A journalist on this paper is not best placed to indulge in a wholesale bashing of the Eighties. Without certain aspects of that decade, there would be no Independent and thus no job. But one can still experience a vicarious thrill when somebody else points out that those were not the days. We're in luck, on that score, at the moment. In the same week that brought us a biting revival of Caryl Churchill's Top Girls, the director Joss Bennathan and his Present Moment Theatre Company offer a wonderfully fresh and hilarious Eighties update of Ben Jonson's great Jacobean comedy, The Alchemist.
There's a risk that it flatters the decade to transplant Jonson's protean tricksters and their gulls to that money-is-sexy, greed-is-good period. For while the various "alchemist"-visiting dupes (who range from a couple of grasping, humbugging Anabaptists to an epicurean knight whose idea of heaven would be Hugh Hefner's Playboy mansion) are certainly motivated by greed, they are also in the market for something less tangible; a fantastical makeover of their lives. Anyone who can remember Friday nights in London during the Eighties may contend that, by contrast, the primary impulse of yuppiedom was to get hog-whimperingly drunk on the showiest vintages available.
That caveat aside, the production is immensely persuasive. I have never been in a swanky London Docklands flat, but I fancy that this is where we are. The doors through which the dupes get unceremoniously bundled, as the tricksters ingeniously juggle their multiple frauds, are arranged in a shallow curve. If this gives the place too much of the look of a hotel rather than a private dwelling, it's typical of the production that it converts a self-imposed problem into an advantage. The unnerving knocks that usually propel The Alchemist onwards may be missing in this quiet and semi-remote-controlled world, but Bennathan choreographs some very funny moments where, because of an overbooking of gulls, the doors smash people in the face.
The cast do a terrific job of bringing out the forward drive in Jonson's often quiddity-crammed verse, while the updating serves to highlight those many moments when, to our ears, this playwright seems to strike a note of pure modern "camp". The recreation of the Anabaptists as Southern fundamentalist zealots (Rosalind Adler, Steve Nealon) yields great comic dividends, while it makes inspired sense of Kastril and his wants to present him as the kind of tweedy young chump who could not read The Spectator without moving his lips. Kate Penning is bliss as a Dame Pliant who's a vacant ninny-in-a-mini with a spearmint bow.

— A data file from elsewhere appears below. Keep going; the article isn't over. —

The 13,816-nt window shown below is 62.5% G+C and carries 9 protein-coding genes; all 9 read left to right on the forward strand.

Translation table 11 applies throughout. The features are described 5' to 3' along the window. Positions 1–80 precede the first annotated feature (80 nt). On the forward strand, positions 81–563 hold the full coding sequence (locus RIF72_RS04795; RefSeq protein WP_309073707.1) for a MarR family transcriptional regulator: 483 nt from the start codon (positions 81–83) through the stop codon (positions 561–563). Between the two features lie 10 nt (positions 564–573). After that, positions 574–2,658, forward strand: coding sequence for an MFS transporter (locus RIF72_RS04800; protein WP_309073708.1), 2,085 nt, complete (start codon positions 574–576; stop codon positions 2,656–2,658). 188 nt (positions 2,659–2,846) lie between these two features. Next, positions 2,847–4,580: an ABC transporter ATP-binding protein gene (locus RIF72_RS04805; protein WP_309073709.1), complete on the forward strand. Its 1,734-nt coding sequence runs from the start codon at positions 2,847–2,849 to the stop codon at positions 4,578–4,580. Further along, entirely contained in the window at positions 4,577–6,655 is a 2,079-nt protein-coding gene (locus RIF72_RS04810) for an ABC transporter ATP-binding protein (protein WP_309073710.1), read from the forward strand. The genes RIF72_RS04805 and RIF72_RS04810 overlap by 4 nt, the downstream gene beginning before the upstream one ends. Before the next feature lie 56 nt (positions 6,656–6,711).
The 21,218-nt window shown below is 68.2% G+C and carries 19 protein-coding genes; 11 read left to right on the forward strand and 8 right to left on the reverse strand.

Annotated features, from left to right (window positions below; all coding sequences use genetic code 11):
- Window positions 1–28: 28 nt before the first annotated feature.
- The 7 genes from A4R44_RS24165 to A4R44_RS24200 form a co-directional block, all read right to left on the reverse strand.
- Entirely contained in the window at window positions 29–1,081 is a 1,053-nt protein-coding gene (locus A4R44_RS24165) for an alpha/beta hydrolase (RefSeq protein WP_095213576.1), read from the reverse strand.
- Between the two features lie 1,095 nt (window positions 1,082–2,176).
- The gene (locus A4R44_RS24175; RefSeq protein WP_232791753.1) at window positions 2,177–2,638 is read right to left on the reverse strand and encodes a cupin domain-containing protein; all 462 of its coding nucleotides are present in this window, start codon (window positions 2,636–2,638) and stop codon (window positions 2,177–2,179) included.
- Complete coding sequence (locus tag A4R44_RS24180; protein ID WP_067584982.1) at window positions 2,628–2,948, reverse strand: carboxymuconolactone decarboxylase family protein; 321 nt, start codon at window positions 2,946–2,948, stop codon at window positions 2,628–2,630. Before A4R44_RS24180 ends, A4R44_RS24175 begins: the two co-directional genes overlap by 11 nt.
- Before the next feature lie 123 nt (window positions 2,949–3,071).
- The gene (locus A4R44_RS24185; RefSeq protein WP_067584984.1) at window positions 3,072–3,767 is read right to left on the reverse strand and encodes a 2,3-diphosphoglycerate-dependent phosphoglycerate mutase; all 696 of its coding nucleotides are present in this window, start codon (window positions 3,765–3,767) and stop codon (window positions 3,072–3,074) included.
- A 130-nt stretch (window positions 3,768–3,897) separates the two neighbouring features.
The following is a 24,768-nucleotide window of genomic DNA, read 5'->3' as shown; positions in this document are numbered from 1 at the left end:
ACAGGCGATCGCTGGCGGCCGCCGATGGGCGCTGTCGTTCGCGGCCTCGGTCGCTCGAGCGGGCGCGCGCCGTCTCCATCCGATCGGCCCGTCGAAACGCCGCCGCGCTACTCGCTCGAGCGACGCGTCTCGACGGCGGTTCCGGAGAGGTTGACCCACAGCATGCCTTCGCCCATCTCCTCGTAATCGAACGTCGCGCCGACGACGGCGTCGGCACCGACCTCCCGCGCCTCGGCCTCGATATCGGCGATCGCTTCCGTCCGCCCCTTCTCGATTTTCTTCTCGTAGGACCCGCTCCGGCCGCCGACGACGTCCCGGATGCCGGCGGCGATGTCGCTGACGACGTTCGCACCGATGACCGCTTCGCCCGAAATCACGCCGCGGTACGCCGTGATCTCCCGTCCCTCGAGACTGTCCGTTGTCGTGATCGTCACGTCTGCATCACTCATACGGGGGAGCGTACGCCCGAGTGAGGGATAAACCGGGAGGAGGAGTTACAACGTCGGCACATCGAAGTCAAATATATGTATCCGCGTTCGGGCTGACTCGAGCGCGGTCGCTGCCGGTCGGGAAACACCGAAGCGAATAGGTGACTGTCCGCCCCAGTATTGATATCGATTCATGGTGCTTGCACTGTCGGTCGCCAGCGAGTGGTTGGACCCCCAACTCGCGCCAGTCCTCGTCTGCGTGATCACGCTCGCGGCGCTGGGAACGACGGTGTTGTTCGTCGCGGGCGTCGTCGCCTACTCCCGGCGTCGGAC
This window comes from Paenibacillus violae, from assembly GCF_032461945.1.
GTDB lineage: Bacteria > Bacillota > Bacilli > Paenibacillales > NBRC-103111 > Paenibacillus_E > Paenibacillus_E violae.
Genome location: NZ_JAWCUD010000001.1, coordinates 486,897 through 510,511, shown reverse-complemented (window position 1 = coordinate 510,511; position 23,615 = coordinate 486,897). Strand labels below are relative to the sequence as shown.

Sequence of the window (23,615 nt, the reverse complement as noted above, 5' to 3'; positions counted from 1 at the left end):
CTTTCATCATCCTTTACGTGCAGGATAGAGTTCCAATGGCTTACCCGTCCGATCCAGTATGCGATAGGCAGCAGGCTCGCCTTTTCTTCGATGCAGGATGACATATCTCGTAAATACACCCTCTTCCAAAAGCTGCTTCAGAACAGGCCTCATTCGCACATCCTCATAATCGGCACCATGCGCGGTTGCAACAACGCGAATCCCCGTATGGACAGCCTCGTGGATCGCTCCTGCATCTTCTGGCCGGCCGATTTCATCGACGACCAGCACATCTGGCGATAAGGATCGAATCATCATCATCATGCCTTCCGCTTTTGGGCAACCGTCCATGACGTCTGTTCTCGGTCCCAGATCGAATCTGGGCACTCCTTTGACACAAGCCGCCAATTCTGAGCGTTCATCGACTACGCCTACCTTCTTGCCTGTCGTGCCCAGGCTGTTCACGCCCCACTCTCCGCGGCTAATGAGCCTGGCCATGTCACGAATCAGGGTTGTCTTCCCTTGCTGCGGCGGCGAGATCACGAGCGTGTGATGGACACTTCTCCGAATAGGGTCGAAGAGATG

In the exhaustingly difficult role of the fake alchemist, Subtle, the versatility of Don Gilet gleams and beglamours. His is a performance full of delightful details, like the little flinch he gives when he overhears his colleague making a tricky promise-too-far to one of their victims. A slick-backed Arthur Caulfield is a very young Face, suggesting that there's something dangerously unformed in this identity-shuffling character. His "real" persona as the butler is a default position rather than a true self. The actor could perhaps have made something creepier of this.
To reinvent Lovewit, the owner of the house, as another yuppie makes the speed with which the character exploits the situation to his own advantage less of a comic surprise, but it strengthens the coherence of this very enjoyable and very Jonsonian account of the play.
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